Turning Mr. Right Into Mr. President
What Americans want in a presidential candidate has changed over time. What does this mean for Biden and Trump?
By Karlyn Bowman
As we do every four years, Americans are looking again for the best man to lead the nation.
Well, not quite. One of the biggest changes in what Americans want in a candidate comes from the headline above: We are no longer looking for Mr. Right, but the best man or woman for the job. In 1937, when Gallup first asked about supporting a woman for president, only a third of adults said they would vote for her. That response is virtually unanimous now. What else do surveys tell us about what Americans want in their presidential candidates?
A Look at the Trends
Gallup’s invaluable trends about willingness to vote for different groups of qualified people provide an important anchor for this discussion. Today, more than 85% would vote for a qualified woman—the same goes for someone who is Black, female, Hispanic, Catholic or Jewish. Of the groups Gallup has inquired about over time and updated recently, only one, a socialist, still faces majority opposition, but it is a bare 51%.
In a 1979 poll, Gallup used a different approach and asked whether a woman, Black person or Jewish person had a chance of being elected by the year 2000. Fewer people thought any of these groups had an excellent or good chance than said they themselves would vote for such a candidate. Only a third thought a woman would have an excellent or good chance by the year 2000, while 37% gave that response about a Black candidate, 40% about a Jewish candidate and 59% about a divorced candidate. To understand possible resistance to certain kinds of candidates and candidate behaviors, pollsters now ask about not only respondents’ personal preference, but also what they think their neighbors or fellow citizens would do. Many Americans give what they believe is the socially correct response when asked about their own views, while their “neighbors’” response may reveal more accurate sentiments.
But what about a candidate’s past or present behavior or morality? Unlike the Gallup battery discussed above, trends don’t exist for most of these kinds of questions. I found only two extensive batteries of questions that allow for comparisons, one from 1979 and the other from 1996.
The 1979 poll is now 45 years old, and we have changed our minds about many things. Back then, seven in 10 Americans, for example, said they would object strongly if a presidential candidate smoked marijuana occasionally. National support for legalizing marijuana hit 70% in a 2023 Gallup poll. A majority of Republicans and people over age 55 supported legalization. That doesn’t mean most Americans would endorse occasional use by a presidential candidate today, especially as only 17% admitted to Gallup in 2023 that they used marijuana. But I wonder if you would find 70% of the population objecting strongly.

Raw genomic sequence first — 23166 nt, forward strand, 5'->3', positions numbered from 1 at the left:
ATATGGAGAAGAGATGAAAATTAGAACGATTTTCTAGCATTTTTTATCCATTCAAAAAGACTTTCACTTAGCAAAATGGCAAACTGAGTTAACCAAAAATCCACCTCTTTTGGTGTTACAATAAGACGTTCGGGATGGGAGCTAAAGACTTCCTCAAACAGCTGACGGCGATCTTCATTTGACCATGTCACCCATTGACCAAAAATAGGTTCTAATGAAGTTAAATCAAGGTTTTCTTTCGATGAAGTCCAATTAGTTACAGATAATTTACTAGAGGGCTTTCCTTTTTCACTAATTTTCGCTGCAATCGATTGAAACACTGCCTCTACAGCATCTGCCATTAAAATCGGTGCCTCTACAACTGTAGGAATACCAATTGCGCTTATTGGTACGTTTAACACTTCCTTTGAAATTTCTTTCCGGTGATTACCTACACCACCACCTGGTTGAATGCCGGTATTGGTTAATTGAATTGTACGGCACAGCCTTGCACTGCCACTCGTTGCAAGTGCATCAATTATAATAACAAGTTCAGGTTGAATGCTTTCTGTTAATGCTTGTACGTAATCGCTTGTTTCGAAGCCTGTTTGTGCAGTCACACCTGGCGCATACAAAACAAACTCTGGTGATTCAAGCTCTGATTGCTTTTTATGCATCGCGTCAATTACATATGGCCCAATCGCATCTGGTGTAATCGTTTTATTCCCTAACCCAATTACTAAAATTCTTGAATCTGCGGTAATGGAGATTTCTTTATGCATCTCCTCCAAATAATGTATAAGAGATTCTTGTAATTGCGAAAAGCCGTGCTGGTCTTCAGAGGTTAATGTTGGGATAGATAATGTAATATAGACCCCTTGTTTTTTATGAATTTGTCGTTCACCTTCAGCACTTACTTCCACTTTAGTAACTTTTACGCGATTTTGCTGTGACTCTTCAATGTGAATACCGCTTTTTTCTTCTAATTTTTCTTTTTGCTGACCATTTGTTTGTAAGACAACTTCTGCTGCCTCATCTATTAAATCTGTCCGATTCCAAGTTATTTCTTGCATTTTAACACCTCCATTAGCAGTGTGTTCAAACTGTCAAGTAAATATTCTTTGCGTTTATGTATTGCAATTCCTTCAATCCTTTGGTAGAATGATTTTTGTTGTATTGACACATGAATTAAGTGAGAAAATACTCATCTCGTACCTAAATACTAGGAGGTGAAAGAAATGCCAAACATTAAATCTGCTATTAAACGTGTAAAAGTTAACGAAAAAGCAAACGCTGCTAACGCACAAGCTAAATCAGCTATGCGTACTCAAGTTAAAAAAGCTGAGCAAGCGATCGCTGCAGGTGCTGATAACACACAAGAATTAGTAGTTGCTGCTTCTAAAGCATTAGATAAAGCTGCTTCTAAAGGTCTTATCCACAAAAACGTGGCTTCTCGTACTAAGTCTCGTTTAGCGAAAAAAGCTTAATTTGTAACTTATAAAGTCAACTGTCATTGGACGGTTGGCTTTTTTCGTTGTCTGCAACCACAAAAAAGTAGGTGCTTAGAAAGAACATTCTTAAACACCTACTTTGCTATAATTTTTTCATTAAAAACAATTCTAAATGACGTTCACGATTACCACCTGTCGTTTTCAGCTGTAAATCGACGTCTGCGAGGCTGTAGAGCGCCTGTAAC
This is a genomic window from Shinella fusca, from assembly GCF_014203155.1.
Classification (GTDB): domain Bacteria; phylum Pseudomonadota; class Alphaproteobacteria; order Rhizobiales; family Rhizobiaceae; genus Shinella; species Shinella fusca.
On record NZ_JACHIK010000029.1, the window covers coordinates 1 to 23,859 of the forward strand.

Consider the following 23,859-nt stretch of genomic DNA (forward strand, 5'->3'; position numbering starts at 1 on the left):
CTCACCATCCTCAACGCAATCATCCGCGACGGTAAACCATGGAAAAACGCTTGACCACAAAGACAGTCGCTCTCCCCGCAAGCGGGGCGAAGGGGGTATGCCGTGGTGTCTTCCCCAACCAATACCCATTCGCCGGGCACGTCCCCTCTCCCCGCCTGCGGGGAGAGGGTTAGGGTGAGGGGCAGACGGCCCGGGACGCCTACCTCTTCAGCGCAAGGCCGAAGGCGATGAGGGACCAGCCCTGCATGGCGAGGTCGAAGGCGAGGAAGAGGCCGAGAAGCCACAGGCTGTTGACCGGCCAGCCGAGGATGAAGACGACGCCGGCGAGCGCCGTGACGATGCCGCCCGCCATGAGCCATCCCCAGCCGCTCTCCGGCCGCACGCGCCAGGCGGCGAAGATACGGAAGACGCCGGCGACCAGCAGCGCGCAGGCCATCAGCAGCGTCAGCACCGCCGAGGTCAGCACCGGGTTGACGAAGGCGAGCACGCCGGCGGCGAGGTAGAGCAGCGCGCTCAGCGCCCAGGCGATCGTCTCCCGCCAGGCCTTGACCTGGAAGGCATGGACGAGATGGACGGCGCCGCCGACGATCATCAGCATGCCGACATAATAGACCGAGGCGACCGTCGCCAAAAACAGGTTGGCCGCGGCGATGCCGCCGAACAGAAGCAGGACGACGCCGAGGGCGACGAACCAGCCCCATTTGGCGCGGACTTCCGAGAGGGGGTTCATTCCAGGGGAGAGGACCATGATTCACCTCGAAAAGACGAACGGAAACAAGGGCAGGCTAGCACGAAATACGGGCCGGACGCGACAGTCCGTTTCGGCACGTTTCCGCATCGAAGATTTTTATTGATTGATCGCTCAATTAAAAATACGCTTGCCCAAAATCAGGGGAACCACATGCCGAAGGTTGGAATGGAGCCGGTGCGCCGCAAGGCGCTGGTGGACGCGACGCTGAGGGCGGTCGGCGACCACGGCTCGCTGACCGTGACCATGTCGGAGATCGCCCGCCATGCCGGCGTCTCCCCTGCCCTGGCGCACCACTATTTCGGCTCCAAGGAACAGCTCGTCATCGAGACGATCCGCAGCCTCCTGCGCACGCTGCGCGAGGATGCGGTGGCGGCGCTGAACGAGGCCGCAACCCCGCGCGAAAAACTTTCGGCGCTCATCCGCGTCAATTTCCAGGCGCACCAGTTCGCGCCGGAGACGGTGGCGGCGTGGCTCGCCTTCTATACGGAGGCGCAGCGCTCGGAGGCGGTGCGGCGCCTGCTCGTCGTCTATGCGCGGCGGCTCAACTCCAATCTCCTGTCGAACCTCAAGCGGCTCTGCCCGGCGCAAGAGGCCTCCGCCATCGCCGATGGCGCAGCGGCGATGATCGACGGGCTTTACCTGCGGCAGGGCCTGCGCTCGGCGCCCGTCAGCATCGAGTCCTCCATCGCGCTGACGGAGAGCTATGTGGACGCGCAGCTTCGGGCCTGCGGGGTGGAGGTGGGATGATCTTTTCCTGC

Other behaviors were less objectionable in 1979. Thirty-eight percent said they would object strongly if the candidate was not a member of a church, 36% if he used tranquilizers occasionally, 33% if he used profane language in private, 30% if he had seen a psychiatrist, 21% if he wore jeans occasionally in the White House, 17% if the candidate were divorced and—get this—14% if he had a cocktail before dinner. It’s hard to imagine a pollster even asking most of these questions today (but I wish one would).
In 1996, in a poll sponsored by Knight Ridder, Princeton Survey Research Associates asked a question about deal-breakers but gave people a much longer list. More than half said they could not vote for a candidate who had been a member of a white supremacist group (75%), failed to pay his income tax (70%), had friends suspected of being involved in organized crime (66%), used illegal drugs within the past few years (65%), burned a flag during an anti-war demonstration (58%), favored interests of big money donors (55%), had been investigated for corrupt business practices (55%) or practiced homosexuality (51%). People were split on a presidential candidate who had told racist jokes (49% said this would be a deal-breaker). A majority, 58%, said they could overlook a presidential candidate’s past extramarital affairs, his cheating on coursework in college (61%) and, just barely, a candidate who avoided the draft (51%).